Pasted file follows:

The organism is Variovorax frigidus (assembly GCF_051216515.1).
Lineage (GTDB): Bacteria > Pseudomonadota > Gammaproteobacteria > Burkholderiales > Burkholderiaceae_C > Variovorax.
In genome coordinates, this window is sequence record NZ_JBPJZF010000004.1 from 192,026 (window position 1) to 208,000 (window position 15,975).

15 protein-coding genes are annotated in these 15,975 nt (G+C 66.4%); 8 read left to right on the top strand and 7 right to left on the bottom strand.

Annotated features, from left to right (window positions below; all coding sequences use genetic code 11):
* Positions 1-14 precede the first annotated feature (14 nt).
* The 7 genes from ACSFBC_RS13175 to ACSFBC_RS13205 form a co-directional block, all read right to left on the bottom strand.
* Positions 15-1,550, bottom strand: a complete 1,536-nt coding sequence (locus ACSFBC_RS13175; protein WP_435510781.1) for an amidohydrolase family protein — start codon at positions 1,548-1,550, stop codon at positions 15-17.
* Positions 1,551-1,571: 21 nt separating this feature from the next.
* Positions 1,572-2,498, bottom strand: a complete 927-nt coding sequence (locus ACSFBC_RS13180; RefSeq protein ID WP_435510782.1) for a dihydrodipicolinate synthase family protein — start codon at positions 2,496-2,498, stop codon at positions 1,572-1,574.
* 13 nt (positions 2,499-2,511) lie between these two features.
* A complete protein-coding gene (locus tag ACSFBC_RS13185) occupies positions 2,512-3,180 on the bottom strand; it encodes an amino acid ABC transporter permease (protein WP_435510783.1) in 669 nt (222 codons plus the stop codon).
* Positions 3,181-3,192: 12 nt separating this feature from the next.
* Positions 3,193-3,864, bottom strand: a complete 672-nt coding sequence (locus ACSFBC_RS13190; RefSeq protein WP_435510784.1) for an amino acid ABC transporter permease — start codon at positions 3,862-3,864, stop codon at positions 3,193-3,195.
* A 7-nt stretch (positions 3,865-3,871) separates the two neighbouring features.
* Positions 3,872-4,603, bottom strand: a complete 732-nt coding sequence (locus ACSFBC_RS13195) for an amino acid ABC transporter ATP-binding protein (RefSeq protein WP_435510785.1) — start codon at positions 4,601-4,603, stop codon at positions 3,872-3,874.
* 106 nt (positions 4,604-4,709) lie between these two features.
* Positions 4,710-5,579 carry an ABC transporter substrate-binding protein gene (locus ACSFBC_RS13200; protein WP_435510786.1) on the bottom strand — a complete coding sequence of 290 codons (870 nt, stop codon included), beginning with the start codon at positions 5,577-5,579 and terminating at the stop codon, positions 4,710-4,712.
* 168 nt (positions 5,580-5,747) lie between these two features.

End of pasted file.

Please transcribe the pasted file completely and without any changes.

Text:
The organism is Variovorax frigidus (assembly GCF_051216515.1).
Lineage (GTDB): Bacteria > Pseudomonadota > Gammaproteobacteria > Burkholderiales > Burkholderiaceae_C > Variovorax.
In genome coordinates, this window is sequence record NZ_JBPJZF010000004.1 from 192,026 (window position 1) to 208,000 (window position 15,975).

15 protein-coding genes are annotated in these 15,975 nt (G+C 66.4%); 8 read left to right on the top strand and 7 right to left on the bottom strand.

Annotated features, from left to right (window positions below; all coding sequences use genetic code 11):
* Positions 1-14 precede the first annotated feature (14 nt).
* The 7 genes from ACSFBC_RS13175 to ACSFBC_RS13205 form a co-directional block, all read right to left on the bottom strand.
* Positions 15-1,550, bottom strand: a complete 1,536-nt coding sequence (locus ACSFBC_RS13175; protein WP_435510781.1) for an amidohydrolase family protein — start codon at positions 1,548-1,550, stop codon at positions 15-17.
* Positions 1,551-1,571: 21 nt separating this feature from the next.
* Positions 1,572-2,498, bottom strand: a complete 927-nt coding sequence (locus ACSFBC_RS13180; RefSeq protein ID WP_435510782.1) for a dihydrodipicolinate synthase family protein — start codon at positions 2,496-2,498, stop codon at positions 1,572-1,574.
* 13 nt (positions 2,499-2,511) lie between these two features.
* A complete protein-coding gene (locus tag ACSFBC_RS13185) occupies positions 2,512-3,180 on the bottom strand; it encodes an amino acid ABC transporter permease (protein WP_435510783.1) in 669 nt (222 codons plus the stop codon).
* Positions 3,181-3,192: 12 nt separating this feature from the next.
* Positions 3,193-3,864, bottom strand: a complete 672-nt coding sequence (locus ACSFBC_RS13190; RefSeq protein WP_435510784.1) for an amino acid ABC transporter permease — start codon at positions 3,862-3,864, stop codon at positions 3,193-3,195.
* A 7-nt stretch (positions 3,865-3,871) separates the two neighbouring features.
* Positions 3,872-4,603, bottom strand: a complete 732-nt coding sequence (locus ACSFBC_RS13195) for an amino acid ABC transporter ATP-binding protein (RefSeq protein WP_435510785.1) — start codon at positions 4,601-4,603, stop codon at positions 3,872-3,874.
* 106 nt (positions 4,604-4,709) lie between these two features.
* Positions 4,710-5,579 carry an ABC transporter substrate-binding protein gene (locus ACSFBC_RS13200; protein WP_435510786.1) on the bottom strand — a complete coding sequence of 290 codons (870 nt, stop codon included), beginning with the start codon at positions 5,577-5,579 and terminating at the stop codon, positions 4,710-4,712.
* 168 nt (positions 5,580-5,747) lie between these two features.